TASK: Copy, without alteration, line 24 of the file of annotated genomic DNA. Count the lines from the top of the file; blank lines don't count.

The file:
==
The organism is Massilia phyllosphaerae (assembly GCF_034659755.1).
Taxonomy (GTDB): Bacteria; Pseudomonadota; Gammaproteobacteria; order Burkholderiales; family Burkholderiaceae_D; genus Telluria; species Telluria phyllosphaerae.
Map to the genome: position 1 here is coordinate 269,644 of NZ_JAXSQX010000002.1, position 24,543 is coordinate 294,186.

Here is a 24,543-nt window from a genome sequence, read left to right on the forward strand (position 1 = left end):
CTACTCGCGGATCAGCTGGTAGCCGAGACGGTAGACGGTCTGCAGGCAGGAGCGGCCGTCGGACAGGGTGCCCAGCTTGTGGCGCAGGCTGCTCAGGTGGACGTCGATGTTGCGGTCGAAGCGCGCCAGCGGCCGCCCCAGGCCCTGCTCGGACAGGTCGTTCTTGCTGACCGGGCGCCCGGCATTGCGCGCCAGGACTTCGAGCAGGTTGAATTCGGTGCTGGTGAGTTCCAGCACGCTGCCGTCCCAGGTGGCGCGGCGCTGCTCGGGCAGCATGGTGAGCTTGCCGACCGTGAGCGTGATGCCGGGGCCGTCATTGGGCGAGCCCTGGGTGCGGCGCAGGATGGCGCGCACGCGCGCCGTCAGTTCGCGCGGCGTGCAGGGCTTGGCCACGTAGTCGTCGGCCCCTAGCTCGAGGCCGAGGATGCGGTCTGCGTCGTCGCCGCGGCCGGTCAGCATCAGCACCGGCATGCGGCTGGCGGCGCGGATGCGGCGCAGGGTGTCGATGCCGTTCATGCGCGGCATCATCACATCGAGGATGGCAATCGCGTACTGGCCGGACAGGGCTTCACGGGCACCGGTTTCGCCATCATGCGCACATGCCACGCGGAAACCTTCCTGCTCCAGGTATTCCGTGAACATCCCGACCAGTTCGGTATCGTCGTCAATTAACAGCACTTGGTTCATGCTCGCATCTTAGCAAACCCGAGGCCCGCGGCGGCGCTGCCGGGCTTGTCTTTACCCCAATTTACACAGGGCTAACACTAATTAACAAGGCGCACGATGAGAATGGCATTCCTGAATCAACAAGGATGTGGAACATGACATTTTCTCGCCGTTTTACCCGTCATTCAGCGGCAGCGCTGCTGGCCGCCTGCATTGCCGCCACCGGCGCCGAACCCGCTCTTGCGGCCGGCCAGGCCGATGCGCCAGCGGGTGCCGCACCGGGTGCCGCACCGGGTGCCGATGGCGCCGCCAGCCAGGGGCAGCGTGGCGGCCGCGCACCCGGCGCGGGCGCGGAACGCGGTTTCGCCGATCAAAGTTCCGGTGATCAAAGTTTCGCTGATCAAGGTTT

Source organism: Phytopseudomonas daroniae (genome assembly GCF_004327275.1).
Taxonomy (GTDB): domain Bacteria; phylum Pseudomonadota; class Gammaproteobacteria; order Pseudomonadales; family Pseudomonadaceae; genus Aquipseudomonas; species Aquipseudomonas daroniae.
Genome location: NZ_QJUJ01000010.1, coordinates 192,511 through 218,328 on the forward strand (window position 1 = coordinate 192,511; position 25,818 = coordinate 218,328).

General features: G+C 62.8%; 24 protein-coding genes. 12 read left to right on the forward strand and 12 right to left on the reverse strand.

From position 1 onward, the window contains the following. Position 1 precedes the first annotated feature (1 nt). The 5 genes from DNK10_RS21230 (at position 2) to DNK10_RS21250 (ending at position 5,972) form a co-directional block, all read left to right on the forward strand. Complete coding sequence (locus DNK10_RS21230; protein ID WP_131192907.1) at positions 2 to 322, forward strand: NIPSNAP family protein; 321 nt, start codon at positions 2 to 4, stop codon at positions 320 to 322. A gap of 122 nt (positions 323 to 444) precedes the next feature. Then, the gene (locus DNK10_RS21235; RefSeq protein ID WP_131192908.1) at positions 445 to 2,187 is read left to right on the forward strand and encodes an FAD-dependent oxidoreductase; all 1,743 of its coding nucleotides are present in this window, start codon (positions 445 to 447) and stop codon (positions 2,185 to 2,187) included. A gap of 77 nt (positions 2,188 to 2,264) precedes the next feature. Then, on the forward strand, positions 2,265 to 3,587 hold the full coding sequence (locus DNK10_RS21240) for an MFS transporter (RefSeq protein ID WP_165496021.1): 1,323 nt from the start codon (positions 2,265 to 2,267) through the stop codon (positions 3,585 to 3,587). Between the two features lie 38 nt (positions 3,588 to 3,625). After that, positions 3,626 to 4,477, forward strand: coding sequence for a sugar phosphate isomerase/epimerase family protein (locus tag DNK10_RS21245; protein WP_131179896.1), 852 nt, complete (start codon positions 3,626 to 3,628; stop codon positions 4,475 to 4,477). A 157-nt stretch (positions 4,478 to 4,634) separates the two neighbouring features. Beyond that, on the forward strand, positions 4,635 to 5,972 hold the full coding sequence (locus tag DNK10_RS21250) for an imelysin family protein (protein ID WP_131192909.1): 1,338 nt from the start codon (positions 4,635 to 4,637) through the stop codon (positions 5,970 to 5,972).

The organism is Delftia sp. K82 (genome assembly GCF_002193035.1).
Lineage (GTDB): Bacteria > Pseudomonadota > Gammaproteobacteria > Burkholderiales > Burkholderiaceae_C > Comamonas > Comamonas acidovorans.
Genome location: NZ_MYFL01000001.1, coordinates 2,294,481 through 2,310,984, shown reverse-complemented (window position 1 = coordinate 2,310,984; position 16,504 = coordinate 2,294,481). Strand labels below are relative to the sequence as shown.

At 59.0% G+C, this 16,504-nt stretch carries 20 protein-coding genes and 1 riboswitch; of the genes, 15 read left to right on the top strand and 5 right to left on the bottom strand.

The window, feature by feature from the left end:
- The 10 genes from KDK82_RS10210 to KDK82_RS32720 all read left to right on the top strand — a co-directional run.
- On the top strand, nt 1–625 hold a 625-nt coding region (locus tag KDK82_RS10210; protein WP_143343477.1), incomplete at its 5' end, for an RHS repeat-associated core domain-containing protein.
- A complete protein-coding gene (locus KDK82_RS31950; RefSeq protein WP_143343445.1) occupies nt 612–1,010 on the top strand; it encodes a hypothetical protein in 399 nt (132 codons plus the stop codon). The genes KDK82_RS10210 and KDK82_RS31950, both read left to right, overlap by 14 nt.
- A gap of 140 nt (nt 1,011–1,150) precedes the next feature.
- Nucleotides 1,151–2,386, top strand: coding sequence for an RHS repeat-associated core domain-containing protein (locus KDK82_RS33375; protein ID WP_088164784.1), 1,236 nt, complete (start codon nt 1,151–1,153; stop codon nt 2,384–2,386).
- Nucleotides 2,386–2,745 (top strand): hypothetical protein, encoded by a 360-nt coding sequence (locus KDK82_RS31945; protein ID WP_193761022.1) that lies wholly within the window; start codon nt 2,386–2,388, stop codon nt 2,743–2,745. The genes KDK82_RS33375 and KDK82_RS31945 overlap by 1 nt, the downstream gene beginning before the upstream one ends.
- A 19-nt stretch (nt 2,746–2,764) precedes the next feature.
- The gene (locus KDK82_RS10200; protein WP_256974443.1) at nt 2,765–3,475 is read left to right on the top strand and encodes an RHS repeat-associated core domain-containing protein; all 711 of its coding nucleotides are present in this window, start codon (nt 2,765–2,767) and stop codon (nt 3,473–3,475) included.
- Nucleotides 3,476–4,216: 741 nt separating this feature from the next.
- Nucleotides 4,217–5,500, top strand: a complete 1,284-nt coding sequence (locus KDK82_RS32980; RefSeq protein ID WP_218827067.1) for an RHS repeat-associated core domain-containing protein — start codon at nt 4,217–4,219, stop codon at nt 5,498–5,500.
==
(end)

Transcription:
- Nucleotides 3,476–4,216: 741 nt separating this feature from the next.